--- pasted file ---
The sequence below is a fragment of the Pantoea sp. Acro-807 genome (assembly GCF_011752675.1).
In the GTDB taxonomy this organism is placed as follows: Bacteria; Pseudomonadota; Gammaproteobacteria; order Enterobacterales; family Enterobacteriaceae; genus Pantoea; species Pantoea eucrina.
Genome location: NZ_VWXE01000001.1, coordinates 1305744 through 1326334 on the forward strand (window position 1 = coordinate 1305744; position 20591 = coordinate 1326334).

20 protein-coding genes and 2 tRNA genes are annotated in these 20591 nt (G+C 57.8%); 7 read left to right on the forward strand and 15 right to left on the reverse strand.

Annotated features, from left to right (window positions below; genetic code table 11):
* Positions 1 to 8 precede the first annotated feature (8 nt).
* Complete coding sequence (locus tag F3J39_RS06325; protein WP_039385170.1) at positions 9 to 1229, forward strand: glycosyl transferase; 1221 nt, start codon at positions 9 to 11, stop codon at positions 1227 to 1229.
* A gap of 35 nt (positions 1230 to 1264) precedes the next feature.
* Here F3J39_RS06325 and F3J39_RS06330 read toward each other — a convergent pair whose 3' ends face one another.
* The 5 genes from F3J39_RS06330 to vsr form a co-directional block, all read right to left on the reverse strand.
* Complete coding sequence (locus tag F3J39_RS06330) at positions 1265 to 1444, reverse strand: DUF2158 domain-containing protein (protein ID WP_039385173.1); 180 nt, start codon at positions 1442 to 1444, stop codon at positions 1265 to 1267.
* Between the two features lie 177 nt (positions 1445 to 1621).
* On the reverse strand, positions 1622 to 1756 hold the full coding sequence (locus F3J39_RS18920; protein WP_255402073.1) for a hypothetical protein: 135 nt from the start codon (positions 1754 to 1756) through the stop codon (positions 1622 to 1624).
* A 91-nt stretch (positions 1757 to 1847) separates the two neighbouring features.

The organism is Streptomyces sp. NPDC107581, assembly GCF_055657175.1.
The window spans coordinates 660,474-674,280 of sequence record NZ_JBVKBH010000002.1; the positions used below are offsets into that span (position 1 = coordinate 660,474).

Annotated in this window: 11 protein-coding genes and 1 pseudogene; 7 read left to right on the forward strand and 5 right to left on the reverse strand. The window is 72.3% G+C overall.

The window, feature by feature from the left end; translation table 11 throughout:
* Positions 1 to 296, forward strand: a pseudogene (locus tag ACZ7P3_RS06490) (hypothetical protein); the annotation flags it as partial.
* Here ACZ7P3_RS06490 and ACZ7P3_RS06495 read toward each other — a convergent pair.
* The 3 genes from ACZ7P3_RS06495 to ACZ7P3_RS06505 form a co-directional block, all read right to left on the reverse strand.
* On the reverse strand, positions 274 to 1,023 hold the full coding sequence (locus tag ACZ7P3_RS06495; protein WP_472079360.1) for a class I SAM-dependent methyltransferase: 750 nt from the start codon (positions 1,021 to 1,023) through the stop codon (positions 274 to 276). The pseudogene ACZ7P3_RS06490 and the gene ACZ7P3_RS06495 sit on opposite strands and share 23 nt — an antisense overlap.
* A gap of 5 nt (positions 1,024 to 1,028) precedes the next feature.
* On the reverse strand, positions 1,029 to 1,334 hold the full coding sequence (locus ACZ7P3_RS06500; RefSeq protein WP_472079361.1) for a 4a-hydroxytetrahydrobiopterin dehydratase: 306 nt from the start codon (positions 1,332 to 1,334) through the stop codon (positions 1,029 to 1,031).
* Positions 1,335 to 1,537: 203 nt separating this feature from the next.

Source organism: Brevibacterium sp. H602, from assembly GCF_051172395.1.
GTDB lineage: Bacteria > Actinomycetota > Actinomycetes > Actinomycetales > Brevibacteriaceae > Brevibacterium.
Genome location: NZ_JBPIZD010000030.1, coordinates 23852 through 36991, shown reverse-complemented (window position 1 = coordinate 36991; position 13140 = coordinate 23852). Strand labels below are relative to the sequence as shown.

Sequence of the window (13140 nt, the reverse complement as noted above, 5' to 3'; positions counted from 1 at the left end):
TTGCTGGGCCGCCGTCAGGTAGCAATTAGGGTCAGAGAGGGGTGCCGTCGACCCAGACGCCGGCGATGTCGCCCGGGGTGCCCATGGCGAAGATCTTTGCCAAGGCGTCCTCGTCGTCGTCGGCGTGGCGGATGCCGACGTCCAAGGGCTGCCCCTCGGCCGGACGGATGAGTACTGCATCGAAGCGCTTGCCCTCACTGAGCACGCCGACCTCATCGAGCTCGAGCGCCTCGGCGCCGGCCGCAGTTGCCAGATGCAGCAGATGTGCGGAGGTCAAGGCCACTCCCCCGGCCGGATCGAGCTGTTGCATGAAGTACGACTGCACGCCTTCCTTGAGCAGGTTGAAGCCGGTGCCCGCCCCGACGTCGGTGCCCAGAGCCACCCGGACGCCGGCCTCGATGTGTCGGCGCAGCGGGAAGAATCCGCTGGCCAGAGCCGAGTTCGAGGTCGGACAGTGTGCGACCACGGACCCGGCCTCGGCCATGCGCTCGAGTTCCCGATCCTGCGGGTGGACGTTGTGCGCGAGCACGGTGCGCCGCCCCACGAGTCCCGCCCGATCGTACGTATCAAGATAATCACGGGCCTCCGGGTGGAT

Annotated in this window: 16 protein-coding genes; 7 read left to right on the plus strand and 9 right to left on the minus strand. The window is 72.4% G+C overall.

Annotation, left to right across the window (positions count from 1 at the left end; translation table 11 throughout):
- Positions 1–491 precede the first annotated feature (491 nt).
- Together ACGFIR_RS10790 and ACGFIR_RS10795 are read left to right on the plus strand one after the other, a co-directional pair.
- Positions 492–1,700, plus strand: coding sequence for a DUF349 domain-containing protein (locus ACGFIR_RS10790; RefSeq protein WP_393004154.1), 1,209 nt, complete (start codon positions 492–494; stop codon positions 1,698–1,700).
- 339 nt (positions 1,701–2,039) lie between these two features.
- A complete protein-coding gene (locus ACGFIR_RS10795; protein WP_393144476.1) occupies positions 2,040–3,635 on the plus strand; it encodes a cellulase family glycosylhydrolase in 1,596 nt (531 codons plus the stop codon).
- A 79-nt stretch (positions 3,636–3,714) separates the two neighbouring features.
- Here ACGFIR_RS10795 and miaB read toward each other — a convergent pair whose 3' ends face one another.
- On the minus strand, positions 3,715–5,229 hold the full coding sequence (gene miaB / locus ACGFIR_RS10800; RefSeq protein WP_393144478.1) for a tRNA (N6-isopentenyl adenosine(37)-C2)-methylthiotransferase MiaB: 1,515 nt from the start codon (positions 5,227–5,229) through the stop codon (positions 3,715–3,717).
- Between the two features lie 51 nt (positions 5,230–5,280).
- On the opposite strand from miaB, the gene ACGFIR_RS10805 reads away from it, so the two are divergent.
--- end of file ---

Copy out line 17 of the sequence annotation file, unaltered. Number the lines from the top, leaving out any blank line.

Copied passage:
Annotated in this window: 11 protein-coding genes and 1 pseudogene; 7 read left to right on the forward strand and 5 right to left on the reverse strand. The window is 72.3% G+C overall.